Saturday, February 21, 2009

Growing Up With 90s TV (Sort Of)...

If you’ve ever heard the term “heard around the water cooler” you know a few things. One, it’s dated! and two, you can automatically remember the things that were popular enough to be discussed in such a place. Melrose Place, The Simpsons, Dallas, 30 Something, Married With Children…shows that spoke to generations of people. Shows that had the potential to become classics-- and some that actually made it to that status-- because they stirred something within their audiences. They were relatable, but most importantly, they were often controversial; they got people talking, and in turn, that got even more people interested in them. These shows were chock full of new spins on old ideas-- witty, clever, creative, and unique. You don’t see much programming like that nowadays. And unfortunately for me, I didn't get to see much of that programming when it was on the air either.

Now, don’t worry: I’m not about to break into a rant about what makes a classic and why some of today’s biggest hits will be tomorrow’s pile of trash. This isn’t a blog of critical essays about production value or the quality or content of writing, after all: this is about my life. And in my life, sadly, a lot of things were verboten.

Even in elementary school, we had a water cooler of sorts: it was called the schoolyard. Every morning my group of friends and I would gather and talk about the coolest music (New Kids on the Block), cutest boys (Mark-Paul Gosselaar and J.T.T.), and what we watched on television the night before. And that’s where we all varied. Though I was allowed to buy the NKOTB cassettes with all of my other little girlfriends—hell, I even had the complete set of trading cards and some buttons to match!—for some reason, my mother drew the line at owning the Jordan doll that would have gone so nicely with my fashionista Barbie. I mean, who better to date a singer than a model, right? But no. To this day, I don’t know if my mother nixed the doll idea because she feared they might be anatomically correct or what-- she claims now she doesn’t even remember saying no when I asked for one for Christmas or my birthday—but it was just one more thing in the long line of fads in which I was not allowed to partake. Super ironically now, television just held the majority of those examples.

I must have had a bedtime, but I don’t remember what it was. It was during primetime, at some point, but even then it was a tentative plan at best. More often than not, even if I made it into my bed at the appropriate time, I could still hear the television through my bedroom wall-- which was simply a louver door (the kind that slides open and has slots in it so sight and sound carry in long thin slits), and I would lie awake longer than I should have, straining to make out the dialogue in shows that were strictly off-limits. To be honest, I’m not quite sure what my parents were so worried about me picking up from television: when I was three years old and riding in my car seat in the back of my father's old Buick, my mother tells me a car cut us off, and I yelled out “@$$hole!” as we swerved around the guy. Apparently I had already been learning enough from my father. How badly could television screw me up???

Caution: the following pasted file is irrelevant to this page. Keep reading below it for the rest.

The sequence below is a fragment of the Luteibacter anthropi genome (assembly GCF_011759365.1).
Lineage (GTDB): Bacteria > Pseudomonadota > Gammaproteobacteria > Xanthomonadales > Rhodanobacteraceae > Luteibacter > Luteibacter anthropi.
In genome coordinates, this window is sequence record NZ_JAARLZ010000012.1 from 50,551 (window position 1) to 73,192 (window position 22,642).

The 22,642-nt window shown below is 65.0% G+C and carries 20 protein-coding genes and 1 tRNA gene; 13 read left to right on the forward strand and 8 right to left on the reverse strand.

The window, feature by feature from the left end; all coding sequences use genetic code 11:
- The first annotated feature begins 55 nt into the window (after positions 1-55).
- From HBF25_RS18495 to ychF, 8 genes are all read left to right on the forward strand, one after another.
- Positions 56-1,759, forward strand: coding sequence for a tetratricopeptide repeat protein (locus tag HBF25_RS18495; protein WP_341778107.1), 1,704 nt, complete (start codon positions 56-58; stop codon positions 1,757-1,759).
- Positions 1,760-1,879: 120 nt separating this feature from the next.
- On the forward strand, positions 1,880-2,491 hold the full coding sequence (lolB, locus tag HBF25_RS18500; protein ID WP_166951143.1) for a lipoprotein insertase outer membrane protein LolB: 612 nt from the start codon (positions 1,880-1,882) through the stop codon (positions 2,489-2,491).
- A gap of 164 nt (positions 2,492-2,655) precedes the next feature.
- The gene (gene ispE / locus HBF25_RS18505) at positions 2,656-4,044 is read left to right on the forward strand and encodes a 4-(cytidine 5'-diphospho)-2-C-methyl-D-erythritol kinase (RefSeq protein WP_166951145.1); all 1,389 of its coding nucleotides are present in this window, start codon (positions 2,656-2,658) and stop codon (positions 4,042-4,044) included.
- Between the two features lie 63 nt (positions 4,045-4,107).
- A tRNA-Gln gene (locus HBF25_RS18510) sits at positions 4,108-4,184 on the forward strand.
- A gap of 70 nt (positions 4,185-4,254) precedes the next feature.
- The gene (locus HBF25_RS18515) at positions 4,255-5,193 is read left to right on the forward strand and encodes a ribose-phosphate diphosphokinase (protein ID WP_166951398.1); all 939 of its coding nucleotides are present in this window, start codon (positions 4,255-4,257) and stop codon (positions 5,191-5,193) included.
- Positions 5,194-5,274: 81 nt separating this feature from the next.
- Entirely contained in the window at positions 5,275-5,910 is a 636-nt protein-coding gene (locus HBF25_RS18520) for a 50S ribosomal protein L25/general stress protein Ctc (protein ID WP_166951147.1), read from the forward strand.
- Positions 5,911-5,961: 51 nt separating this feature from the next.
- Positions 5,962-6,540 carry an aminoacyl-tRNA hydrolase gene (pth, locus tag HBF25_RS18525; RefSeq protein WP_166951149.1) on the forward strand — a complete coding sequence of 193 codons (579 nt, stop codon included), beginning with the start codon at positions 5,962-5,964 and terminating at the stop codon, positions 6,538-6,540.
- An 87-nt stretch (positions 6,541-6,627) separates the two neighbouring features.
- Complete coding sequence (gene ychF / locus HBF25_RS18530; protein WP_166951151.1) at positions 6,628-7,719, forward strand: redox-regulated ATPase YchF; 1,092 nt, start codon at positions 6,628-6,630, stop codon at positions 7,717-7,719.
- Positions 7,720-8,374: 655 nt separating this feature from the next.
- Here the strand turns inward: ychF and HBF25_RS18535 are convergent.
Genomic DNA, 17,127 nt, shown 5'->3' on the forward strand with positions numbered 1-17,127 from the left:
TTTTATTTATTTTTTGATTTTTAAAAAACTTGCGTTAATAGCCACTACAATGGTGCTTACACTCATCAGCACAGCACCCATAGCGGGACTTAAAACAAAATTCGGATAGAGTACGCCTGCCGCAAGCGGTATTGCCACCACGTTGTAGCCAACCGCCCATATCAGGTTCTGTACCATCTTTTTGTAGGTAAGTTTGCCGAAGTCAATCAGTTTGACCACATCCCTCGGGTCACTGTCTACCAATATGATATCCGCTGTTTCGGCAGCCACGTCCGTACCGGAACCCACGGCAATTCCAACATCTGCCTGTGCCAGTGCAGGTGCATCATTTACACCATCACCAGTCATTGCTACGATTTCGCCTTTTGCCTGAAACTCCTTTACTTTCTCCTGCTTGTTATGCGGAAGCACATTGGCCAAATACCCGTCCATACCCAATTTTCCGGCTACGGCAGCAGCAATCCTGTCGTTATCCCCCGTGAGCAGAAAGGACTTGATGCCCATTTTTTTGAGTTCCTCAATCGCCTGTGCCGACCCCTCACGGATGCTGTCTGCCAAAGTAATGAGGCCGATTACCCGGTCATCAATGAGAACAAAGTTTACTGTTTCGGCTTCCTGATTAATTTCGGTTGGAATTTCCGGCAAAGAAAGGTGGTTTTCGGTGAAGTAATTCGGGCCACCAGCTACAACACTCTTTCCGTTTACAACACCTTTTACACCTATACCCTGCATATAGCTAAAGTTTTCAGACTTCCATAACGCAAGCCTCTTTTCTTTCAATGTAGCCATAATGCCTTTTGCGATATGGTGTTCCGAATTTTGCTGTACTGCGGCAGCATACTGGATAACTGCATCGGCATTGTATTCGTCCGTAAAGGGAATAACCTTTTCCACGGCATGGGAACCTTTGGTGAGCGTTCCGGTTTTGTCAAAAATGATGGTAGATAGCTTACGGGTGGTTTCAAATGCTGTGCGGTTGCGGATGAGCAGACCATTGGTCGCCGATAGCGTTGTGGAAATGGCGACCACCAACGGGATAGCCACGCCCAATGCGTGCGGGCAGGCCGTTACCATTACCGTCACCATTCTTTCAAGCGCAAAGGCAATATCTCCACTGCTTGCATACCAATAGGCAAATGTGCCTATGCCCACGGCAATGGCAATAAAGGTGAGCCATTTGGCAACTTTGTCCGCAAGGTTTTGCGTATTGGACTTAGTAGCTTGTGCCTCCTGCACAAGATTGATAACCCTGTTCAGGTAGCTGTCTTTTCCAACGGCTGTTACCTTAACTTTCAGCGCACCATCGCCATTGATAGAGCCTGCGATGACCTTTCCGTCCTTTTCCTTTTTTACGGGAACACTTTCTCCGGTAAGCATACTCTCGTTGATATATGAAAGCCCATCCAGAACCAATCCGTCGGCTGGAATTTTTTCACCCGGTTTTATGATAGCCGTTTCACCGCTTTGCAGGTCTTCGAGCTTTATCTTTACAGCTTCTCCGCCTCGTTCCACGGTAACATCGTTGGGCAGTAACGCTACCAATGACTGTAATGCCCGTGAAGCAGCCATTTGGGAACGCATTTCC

For my friends, the current obsession at one point was a combination of The Simpsons and Married With Children (later they got into 90210, too, but I never cared enough about that one to fight for viewing rights). Kids would come into school bursting to talk about the latest funny thing Kelly Bundy said, or what Bart Simpson referenced that they didn’t quite understand but maybe one of the rest of us did. The thing about that kind of humor is that most of it goes over the heads of little kids anyway (like with the episode of Friends "Where Ross and Rachel...You Know:" they're kissing on the museum floor, and she stops him abruptly and says: "Oh, honey, that's okay," and he tells her that he just rolled over the juice box-- well, I was ten when that first aired, and without sex education in my New York City public elementary school, I had never heard the term "premature ejaculation" before, so I just assumed she thought he had accidentally peed on her). Yet my father still feared it, and thus it was banished from me. So he would sit in the living room alone, cackling heartily, as I feigned sleep, attempting to imagine the faces that went along with the few words I could make out. When one of my good friends went as Peg Bundy for Halloween when we were ten years old, I even had to pretend not to know who she was so my parents wouldn’t get suspicious! So perhaps it's ironic now, then, that I am trying to make my living writing about and for television when I wasn't allowed to partake in so many culturally defining programs...

Image courtesy of Charles Fazzino (original sketch of custom "Growing Up With 90s TV" piece)

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